With the Artifact type field you can determine where the artifacts are put. If you use Server it will transport them back to the main build server (probably the TFS web portal you’re looking at right now), or you can choose fileshare and specify a share path where to put them. Of course then you need to have enough rights on the filesystem to do so.
After you save this everything is now ready to be deployed! So save it and head over to the Release tab up top.
Creating a release is very similar to the build definition. Here you can also define steps that have to be executed in order to create a release.
Click on the big plus in the left column to create a new one. Mine will be Boodschappie iOS. Again, Boodschappie is a project I’m working on to be released soon.
When you did click it you can again select from some templates, which are only two at the moment of writing and both have to do with Azure. Since we’re not going to deploy our app to Azure, choose the empty template at the bottom and click Next.
Now we need to specify which build definition this release corresponds to, so a release cannot exist without a build definition.
Also, like creating a build definition you can here check the Continuous Integration box, which will cause to create a release every time you checkin code.
Whether or not that is something you want is up to you. There are some methods to determine if a release has to be made (by specifying a specific branch) or who will get the created release. We will get to that in a little bit.
After you have configured everything here simply click Create and your release definition will be ready in a second.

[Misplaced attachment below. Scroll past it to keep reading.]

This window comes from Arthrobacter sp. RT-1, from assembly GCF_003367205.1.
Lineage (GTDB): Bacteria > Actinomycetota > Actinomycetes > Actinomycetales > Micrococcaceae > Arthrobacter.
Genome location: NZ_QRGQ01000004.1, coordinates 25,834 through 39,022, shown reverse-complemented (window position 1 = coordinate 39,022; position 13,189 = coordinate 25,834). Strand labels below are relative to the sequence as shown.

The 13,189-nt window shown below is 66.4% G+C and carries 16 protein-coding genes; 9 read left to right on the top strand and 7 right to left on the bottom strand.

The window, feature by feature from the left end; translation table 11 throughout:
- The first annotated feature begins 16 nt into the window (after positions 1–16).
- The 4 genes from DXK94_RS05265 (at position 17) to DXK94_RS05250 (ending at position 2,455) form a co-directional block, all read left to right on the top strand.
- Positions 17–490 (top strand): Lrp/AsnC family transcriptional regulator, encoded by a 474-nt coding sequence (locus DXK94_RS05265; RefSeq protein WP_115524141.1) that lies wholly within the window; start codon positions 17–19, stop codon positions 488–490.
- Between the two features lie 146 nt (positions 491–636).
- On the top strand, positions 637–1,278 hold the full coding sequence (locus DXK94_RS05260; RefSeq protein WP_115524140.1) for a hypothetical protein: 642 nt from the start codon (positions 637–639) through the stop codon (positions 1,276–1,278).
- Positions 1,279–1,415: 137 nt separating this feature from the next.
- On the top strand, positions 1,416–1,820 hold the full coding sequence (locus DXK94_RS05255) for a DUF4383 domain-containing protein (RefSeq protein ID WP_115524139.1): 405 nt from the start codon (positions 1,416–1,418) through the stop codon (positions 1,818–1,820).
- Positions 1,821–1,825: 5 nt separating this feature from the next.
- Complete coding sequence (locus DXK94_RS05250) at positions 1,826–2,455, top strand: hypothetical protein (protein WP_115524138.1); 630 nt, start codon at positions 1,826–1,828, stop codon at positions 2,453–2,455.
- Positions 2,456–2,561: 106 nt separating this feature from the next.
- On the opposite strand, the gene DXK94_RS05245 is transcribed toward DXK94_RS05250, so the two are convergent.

If you didn’t notice before; constructing the release definition looks very much alike building your build definition. The same goes for adding steps to the definition, which are actually called tasks for release. There is however one bigger difference. On the left where you are to add your release steps you see an extra column. This is for your environments.
Just like steps you can add environments by clicking the plus button. With this (seemingly simple) functionality you get a lot of control over your release process.
An environment is the platform where you want to release your app to. This can be anything from a zip with your WPF assemblies, your web application deployment package or your ipa file for your iOS app. Because of the variety of different projects you can use this with an environment can be anything as well; Azure, HockeyApp or a file share to name some. Not only can you determine the actual platform to release to, but you can also put in place a mechanism where you assign approvers which can decide whether or not the result of your build is good enough to release to the next environment.
So with this you have a powerful tool to make sure your build goes to your testers first, before they send it over to a UAT environment. Or, release it to a Azure staging slot, run some (automated) tests to see if the application can be reached and acts how it should and only then release it to production. Sweet!
Releasing to HockeyApp
However.. We’re not going to do all of this advanced stuff for now, we’re just going to keep to one environment which gets approved automatically. This is actually the default setting for an environment so just keep it like that for now and click on the Add tasks button.
While you are automatically are directed to the Deploy tab, notice that all other
steps tasks are also available to you. You can run some additional tasks if you would like to. Although HockeyApp is part of Microsoft nowadays, the HockeyApp task isn’t in the default task list yet. But not to worry! Microsoft has created a marketplace for everything that has to do with building and releasing. So click the little ‘Don’t see what you need?’ link and find the HockeyApp extension.
It should be pretty self-explanatory.
After that find it in the list and click Add.